School of Public Health

Chung, Michael

Michael H. Chung

Associate Professor, Global Health
Associate Professor, Medicine - Allergy and Infectious Dis.
Adjunct Associate Professor, Epidemiology


MD Medicine (MD), University of Chicago, 1998
MPH International Health, Harvard University, 1998
BA Biology, English, Oberlin College, 1990

Contact Info

325 Ninth Avenue
Box 359909
Seattle, WA 98104
Tel: 206-543-4278

Dr. Chung has been living and working in Nairobi, Kenya and Hanoi, Vietnam since 2002. At these sites in Africa and Southeast Asia, he has been involved in HIV treatment and care, field epidemiology research, and medical education. He has led several randomized controlled trials on a variety of topic including perinatal transmission of HIV, adherence to antiretroviral medications, antiretroviral resistance, and treatment of cervical intraepithelial neoplasia among HIV-positive women. In 2004, Dr. Chung co-founded the Coptic Hope Center for Infectious Diseases, an HIV clinic in Nairobi which is one of the largest single-site antiretroviral treatment centers in Kenya. He is the Director of the Treatment, Research, and Expert Education (TREE) program which is dedicated to addressing the health needs of people living in resource-limited settings through quality medical care, academic research, training and education. Dr. Chung's current interests include cervical cancer screening and treatment of HIV-positive women, education of health care workers in resource-limited settings through the internet, and testing for antiretroviral resistance using a simplified assay to guide HIV treatment. In addition to holding appointments at the University of Washington, Dr. Chung currently the Chair of the Department of Medicine at Aga Khan University in Nairobi, Kenya.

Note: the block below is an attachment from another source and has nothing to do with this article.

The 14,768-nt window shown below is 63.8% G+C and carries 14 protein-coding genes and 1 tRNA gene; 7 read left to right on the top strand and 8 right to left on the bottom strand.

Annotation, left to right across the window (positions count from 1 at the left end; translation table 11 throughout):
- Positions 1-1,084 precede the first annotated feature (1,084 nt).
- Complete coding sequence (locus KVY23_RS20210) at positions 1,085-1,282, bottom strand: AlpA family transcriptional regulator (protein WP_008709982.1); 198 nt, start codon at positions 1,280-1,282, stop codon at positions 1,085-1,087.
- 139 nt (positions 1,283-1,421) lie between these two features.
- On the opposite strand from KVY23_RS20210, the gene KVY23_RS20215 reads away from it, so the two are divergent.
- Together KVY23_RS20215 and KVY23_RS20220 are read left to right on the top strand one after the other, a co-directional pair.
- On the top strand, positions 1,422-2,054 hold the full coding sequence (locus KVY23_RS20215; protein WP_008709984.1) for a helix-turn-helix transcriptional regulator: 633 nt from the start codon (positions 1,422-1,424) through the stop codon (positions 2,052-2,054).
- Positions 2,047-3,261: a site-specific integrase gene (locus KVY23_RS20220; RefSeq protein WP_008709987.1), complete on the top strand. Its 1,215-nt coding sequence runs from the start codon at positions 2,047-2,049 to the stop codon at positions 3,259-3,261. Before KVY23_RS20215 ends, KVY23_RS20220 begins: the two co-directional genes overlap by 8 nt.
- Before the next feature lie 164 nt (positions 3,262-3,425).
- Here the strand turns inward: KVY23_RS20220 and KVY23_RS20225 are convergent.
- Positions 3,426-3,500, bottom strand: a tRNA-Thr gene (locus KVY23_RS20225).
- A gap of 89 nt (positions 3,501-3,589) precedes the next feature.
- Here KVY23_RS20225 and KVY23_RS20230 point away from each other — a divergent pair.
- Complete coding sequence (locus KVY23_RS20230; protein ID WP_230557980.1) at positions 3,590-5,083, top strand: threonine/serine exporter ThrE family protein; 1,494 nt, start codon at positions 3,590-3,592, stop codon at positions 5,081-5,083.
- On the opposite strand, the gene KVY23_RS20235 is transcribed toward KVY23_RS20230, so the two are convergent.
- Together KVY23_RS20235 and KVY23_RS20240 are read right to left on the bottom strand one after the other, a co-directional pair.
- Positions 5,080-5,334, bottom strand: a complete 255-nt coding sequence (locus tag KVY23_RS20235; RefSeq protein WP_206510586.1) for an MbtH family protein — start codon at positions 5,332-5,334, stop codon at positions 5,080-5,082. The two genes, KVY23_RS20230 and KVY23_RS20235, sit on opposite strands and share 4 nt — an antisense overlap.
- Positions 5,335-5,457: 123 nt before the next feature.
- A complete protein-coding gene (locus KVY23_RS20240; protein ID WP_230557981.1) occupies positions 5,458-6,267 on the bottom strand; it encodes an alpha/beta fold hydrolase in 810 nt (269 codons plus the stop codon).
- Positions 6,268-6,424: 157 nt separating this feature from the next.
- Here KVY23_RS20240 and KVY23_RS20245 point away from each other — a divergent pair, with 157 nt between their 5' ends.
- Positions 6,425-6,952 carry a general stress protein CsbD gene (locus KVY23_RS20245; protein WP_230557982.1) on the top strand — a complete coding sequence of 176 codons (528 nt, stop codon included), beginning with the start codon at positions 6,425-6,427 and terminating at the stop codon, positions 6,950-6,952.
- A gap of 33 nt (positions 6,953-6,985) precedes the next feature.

Research Interests

Dr. Chung believes that global health research should answer scientific questions that are relevant to populations living in resource-limited settings. He has engaged in studies and clinical trials on global health topics including: adherence to antiretroviral medications, HIV drug resistance, cervical cancer screening and treatment, perinatal transmission of HIV, and HIV implementation science. A few of his key areas of study are described below.

Without proper adherence to antiretroviral medications, drug resistance in HIV-infected individuals may develop and lead to treatment failure. Because of the high prevalence of HIV, antiretroviral resistance in sub-Saharan Africa has profound public health implications. Dr. Chung has led and participated in two randomized controlled trials (RCTs) to examine adherence interventions in Kenya. In one study, he found that intensive early behavioral counseling at ART initiation was highly effective while carrying a pocket alarm device was not. In another, he found that patients who received text messaging support through a cell phone similarly improved their adherence and suppressed their viral loads. A Cochrane review of 182 publications found that these were 2 of only 5 high quality RCT studies that could demonstrate improved adherence and biological outcomes to any medication adherence intervention.

HIV resistance to antiretroviral medications can be transmitted between individuals and may lead to infection with an HIV strain that can render first-line antiretroviral medications obsolete. As the prevalence of pre-treatment drug resistance (PDR) and general antiretroviral resistance increases in resource-limited settings, inexpensive laboratory assays are needed to guide local clinicians. Dr. Chung has recently completed an RCT examining the use of an Oligonucleotide Ligation Assay (OLA) to detect PDR to guide antiretroviral (ART) regimen selection in Nairobi, Kenya. Through this research, his TREE laboratory in Nairobi has established the country’s capacity to conduct OLA resistance testing and will soon examine OLA as a point-of-care (POC) test.